They are friendly, small, and easy to care for and give enough high butterfat milk for today's average family, about 2 quarts a day. The doe kid easily, and often with twins or triplets. Because of their small size(no more than 24" at the shoulder-about the size of a Golden Retriever) their nutritional needs are less costly to take care of and their feed to milk ratio is excellent. ADGA records for 2006 indicate that Nigerian does produced an average of 1062 lbs of milk with 3.9% butterfat per 29 lbs. They are a good choice for children's projects because they are easier to handle than the larger breeds.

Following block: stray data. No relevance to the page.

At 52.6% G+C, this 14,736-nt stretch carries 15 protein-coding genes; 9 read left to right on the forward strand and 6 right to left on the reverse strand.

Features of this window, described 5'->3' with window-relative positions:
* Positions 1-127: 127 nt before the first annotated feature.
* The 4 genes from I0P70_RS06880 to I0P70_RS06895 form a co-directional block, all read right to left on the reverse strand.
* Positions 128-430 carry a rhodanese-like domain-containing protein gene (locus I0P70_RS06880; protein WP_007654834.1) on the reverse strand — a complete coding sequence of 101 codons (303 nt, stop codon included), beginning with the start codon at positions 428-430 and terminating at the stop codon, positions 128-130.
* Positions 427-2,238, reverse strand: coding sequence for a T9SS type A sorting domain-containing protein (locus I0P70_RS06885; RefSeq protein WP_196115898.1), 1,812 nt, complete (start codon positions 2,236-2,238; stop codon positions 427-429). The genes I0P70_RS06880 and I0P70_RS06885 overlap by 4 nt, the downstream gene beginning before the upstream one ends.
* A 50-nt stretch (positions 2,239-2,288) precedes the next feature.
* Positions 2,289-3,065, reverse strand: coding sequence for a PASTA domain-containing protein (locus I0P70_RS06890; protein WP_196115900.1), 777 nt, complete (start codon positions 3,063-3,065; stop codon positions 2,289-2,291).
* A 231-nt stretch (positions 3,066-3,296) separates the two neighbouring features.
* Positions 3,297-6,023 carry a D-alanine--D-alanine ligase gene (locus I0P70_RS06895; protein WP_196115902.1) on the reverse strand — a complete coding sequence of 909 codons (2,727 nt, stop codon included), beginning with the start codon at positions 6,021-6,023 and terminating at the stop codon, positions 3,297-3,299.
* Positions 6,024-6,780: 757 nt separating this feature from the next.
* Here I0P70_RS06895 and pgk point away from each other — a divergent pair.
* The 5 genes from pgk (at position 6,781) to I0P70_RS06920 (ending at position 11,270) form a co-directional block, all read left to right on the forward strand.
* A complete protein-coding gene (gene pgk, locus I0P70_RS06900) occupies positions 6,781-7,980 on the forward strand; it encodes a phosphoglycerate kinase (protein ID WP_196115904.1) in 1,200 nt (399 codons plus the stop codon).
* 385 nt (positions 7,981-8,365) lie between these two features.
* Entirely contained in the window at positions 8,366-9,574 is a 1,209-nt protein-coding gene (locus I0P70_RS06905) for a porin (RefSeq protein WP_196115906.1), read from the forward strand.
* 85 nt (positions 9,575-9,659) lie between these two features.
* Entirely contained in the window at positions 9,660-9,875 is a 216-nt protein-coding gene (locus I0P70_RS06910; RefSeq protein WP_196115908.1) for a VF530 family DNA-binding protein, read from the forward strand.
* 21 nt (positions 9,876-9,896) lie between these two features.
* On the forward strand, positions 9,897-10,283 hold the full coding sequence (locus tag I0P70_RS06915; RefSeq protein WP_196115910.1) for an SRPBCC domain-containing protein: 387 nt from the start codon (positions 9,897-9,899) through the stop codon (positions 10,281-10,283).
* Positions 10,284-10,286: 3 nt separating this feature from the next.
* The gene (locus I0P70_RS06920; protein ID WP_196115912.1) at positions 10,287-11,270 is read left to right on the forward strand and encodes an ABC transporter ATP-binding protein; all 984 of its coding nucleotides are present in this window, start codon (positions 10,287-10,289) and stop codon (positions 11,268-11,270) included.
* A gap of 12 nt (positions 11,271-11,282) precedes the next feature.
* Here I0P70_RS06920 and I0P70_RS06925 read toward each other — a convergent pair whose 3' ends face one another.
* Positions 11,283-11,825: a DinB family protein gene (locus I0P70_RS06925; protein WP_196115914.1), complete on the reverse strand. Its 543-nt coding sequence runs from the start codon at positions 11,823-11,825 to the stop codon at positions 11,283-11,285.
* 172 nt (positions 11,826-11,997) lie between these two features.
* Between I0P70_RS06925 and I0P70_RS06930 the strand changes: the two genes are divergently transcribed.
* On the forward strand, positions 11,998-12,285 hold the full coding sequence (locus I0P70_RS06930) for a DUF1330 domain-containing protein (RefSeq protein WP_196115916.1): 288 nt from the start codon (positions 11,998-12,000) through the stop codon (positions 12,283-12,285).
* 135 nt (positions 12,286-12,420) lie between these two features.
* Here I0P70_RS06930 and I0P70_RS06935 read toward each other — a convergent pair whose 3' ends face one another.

The Nigerian was imported to the United states in the early part of the 20th century for exhibit in zoos and petting zoos but their winning personality and milk production made them a popular addition to the small family farm. Unlike the larger breeds of goats Nigerians can be bred year round for a continuous supply of milk. It is advisable to have at least two does, breeding one for early spring freshening and the other for fall. In this was you have a continuous supply of milk. The kids can be used for meat, but the breed is really not a meat producer so there is little meat to be had. They do sell well, however, as more people become interested in an inexpensive source of organic, raw milk. Nigerians were on the endangered list but have become popular in the last 10 years and are on the recovering list. American Goat Society, and American Dairy Goat Association both recognize the Nigerian as a dairy breed. The Nigerian Dwarf Goat Association is a specialty registry that is involved with maintaining the pure qualities of the breed and sponsoring many shows on a national level
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